Differing Conditions

by Don Friedman on February 9, 2017


In honor of today’s snowstorm, I’ve provided a picture of the aftermath of our last (very minor) snowfall. If you look closely at the awning, you’ll see that a small amount of snow collected on the white-striped areas while nothing much stayed in the black-striped areas.

The obvious question is why the difference? Snow is not known for its careful decision-making and can’t tell the difference between a black stripe and a white stripe. There’s an obvious answer: the black stripes might be warmer than the white stripes, but I’m not so sure that’s correct.

A black piece of cloth (or, in this case, vinyl) is not inherently warmer than a white piece. The black piece absorbs more light (including infrared) than the white, but only if there is a source for that energy. In this case, the ambient air temperature was a little below freezing and it had been overcast all day. It’s possible that there was enough energy from the general overcast sky to slightly heat up the black, but that’s not a given.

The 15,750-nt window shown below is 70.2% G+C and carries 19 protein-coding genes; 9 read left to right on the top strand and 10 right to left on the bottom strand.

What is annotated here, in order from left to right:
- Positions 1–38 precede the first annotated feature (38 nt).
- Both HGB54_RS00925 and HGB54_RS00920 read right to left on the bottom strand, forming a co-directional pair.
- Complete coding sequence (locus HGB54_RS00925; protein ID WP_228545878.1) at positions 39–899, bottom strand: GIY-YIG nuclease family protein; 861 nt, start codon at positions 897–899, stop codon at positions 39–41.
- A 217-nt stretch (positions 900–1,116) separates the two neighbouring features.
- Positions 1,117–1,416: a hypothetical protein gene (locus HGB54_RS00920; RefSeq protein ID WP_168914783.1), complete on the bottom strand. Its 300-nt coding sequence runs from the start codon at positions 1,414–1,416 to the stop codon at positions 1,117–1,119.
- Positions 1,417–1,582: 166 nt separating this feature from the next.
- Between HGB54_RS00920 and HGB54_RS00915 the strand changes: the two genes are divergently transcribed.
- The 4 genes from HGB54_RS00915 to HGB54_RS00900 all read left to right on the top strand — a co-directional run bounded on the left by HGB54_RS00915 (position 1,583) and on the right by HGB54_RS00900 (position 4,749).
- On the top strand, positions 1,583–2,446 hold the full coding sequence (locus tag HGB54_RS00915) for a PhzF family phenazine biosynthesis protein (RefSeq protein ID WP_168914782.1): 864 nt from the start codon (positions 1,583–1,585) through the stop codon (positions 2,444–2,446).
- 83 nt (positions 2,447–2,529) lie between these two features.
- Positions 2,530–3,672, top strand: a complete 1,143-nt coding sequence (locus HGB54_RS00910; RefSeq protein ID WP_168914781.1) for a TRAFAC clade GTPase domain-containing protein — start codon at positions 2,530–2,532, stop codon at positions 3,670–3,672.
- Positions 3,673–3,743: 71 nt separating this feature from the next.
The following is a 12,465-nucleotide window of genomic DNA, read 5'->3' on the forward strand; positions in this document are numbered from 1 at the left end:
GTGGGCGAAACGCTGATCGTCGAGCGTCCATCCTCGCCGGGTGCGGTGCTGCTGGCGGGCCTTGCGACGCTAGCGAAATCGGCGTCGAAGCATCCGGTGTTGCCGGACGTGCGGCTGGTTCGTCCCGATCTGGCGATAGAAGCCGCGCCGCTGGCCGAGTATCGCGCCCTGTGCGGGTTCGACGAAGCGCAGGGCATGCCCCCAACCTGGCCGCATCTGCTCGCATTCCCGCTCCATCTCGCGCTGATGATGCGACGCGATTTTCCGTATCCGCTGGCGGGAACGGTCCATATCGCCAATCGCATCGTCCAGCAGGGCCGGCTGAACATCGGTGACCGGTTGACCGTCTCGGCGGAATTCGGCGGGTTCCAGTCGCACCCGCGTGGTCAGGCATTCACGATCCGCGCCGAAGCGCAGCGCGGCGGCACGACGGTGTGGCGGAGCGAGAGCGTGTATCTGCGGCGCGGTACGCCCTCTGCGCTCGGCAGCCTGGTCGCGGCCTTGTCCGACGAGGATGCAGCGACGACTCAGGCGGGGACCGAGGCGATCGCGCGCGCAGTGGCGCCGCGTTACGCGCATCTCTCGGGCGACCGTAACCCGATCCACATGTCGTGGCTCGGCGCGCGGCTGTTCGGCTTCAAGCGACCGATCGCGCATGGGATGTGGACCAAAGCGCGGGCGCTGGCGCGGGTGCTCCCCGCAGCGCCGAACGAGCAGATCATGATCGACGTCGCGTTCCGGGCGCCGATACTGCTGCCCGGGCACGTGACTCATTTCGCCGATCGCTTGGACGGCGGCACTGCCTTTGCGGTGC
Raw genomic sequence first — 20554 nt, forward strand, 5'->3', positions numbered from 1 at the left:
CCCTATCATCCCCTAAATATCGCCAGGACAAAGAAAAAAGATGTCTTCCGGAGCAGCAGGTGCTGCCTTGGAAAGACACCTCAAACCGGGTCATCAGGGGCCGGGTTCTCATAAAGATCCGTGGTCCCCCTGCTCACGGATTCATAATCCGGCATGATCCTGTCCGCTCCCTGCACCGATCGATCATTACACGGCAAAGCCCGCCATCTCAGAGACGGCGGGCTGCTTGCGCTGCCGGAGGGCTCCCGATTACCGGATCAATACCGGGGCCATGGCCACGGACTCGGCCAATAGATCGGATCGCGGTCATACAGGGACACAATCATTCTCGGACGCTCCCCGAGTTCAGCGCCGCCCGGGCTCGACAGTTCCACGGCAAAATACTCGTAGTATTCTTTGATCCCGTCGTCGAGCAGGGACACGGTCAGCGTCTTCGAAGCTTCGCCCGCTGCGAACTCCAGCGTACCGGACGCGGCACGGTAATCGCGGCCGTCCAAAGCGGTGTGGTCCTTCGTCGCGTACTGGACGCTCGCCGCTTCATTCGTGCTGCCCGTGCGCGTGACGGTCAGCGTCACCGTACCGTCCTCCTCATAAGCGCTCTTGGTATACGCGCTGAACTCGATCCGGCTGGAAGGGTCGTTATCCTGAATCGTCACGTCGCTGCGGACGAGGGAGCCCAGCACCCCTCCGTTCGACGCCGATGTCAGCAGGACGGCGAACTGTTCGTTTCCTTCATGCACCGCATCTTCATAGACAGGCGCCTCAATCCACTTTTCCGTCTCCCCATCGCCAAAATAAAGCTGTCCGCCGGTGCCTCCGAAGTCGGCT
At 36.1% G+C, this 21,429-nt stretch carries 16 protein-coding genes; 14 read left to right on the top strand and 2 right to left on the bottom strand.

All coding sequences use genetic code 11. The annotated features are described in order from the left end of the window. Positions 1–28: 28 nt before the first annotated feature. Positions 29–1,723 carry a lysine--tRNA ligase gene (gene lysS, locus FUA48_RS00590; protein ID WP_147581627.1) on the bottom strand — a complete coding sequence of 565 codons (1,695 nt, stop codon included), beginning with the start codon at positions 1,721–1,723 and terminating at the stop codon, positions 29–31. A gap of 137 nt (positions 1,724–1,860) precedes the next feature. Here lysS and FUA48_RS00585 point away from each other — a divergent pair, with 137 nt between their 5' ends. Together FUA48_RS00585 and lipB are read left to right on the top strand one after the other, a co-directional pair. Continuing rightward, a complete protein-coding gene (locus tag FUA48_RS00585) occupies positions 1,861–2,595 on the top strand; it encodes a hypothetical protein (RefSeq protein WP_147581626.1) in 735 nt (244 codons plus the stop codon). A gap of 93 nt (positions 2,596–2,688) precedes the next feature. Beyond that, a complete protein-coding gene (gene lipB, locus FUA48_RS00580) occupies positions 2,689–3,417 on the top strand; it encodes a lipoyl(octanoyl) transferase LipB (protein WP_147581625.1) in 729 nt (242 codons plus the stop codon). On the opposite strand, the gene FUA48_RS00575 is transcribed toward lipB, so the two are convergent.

Why else could this have happened? It’s possible that the surface roughness of the different colors is different. The amount of snow build-up on a sloped surface like the top of the awning is related, in part, to the friction between snow and surface. On a sufficiently rough surface – cedar shingles, for example – you can build up a lot of friction even if the surface is not quite at freezing. On a  slick surface such as glass, the temperature has to be well below freezing to get much snow at all.

The awning has lights inside for night-time use. They may not be evenly distributed – they would be less visible in the black-stripe areas than the white-stripe areas – and they may affect how the awning holds heat. Similarly, we don’t know that the different colors are equally attractive as landing spots for birds, and the dirt tracked by birds’ feet might, again, affect the surface roughness.

Without any real investigation, it’s not really possible to rank the likelihood of these theories and any others I missed. My intuition tells me that the birds are the least likely answer and heat from the sun, even on a cold overcast day, is the most likely answer, but intuition can easily be wrong. The lesson here is that even a structure as simple as an awning has multiple factors that lead to multiple possible explanations for any given action.

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